[NOTE: Parents, please keep in mind that this movie is rated PG-13, “parents strongly cautioned,” and for good reason. A few reviewers commented that the PG-13 is for “fantasy violence.” But there is no fantasy about the violence in the movie at all ? when people shoot, stab, or otherwise physically attack others, that is violence, period. This movie is far too violent for young children.]
Aside from the violence in this film, there are many frightening scenes, and the overall tone is harsh and foreboding. This is not a happy movie; the defiant protagonist, Lyra, is on a dangerous quest that involves lying, risking life, fighting, killing, and death.
For background on the book’s highlights, read the CANA evaluation of the book here.
Based on Pullman’s first book of his trilogy, “His Dark Materials,” this movie abbreviates much from the book and makes some changes. For example, in the book a young boy whose daemon (pronounced “demon,” it is a person’s soul companion in animal form) has been cut away by Mrs. Coulter’s minions in the North is found by Lyra languishing in an isolated village. To be without one’s daemon is like being without a soul, and the boy is suffering terribly. Lyra takes the boy back to the camp but he dies. In the movie, the boy is taken back to the camp but there is no indication that he dies, which is very misleading. Also, the boy in the movie is a different character from the one in the book.
The word “church” is left out of the movie although Pullman uses it freely in the book. Instead, the word “Magisterium” is used (also used in the book along with “Church”), and men in formal church-like clothes from the Magisterium are the villains. There is talk of an “Authority” who has, through the Magisterium, repressed people and waged war on “freethinking” and free will, which is “heresy” to the Magisterium. Although God is not mentioned, it does not take a genius to figure out this is what the characters are referring to, even though Pullman imparts a distorted view of God and the Church.
The movie focuses on one witch, Serafina Pekkala, although in the book there are scenes with other witches. In the film, Serafina Pekkala swoops down on the ship (witches fly) where Lyra is traveling and tests Lyra’s skill with the alethiometer, the Golden Compass of the title, by asking Lyra to discover who on the ship was once Serafina’s lover. In the book, a test is done earlier that does not involve Serafina, but the book also provides information on Serafina’s love life, material highly inappropriate for a children’s book.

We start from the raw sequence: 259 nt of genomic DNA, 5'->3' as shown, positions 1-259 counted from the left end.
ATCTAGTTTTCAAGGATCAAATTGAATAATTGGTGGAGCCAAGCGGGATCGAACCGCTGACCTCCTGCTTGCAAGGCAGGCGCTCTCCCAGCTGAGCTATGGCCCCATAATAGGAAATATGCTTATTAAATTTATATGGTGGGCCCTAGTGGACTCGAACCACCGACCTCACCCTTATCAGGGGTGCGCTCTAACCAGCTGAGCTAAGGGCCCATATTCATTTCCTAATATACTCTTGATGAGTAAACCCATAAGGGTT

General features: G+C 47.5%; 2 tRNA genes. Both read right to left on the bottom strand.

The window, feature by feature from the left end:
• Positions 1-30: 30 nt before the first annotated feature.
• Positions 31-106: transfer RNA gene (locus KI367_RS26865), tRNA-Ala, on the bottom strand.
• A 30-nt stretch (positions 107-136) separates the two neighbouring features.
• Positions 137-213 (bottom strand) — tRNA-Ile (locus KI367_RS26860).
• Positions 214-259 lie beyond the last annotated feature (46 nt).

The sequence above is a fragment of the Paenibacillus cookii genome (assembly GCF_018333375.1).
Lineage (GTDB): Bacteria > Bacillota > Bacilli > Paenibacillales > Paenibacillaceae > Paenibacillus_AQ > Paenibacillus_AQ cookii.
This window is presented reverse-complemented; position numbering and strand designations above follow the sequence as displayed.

Lyra uses the alethiometer, which in effect is a divination tool (divination is significant in the books; in the second book the Taoist divinatory tool, the I Ching, comes into play). I find it interesting that rebellion against an “Authority” and divination figure so prominently in the stories since God tells Saul through His prophet Samuel in 1 Samuel 15.23 that “rebellion is as the sin of divination.” Some versions use the word “witchcraft” here but the Hebrew term essentially refers to occult practices that involve seeking answers from sources other than the one true God; in some cases, “divination” and “witchcraft” are interchangeable (this is why some Bibles say that Saul consulted the “medium at Endor” while others say “the witch at Endor;” (“witchcraft” in the Bible does not refer to the modern Neopagan religion of Witchcraft). In Deuteronomy 18.10-12, God denounces divination along with casting spells, communing with the dead, reading omens, sorcery, and other occult practices as detestable actions.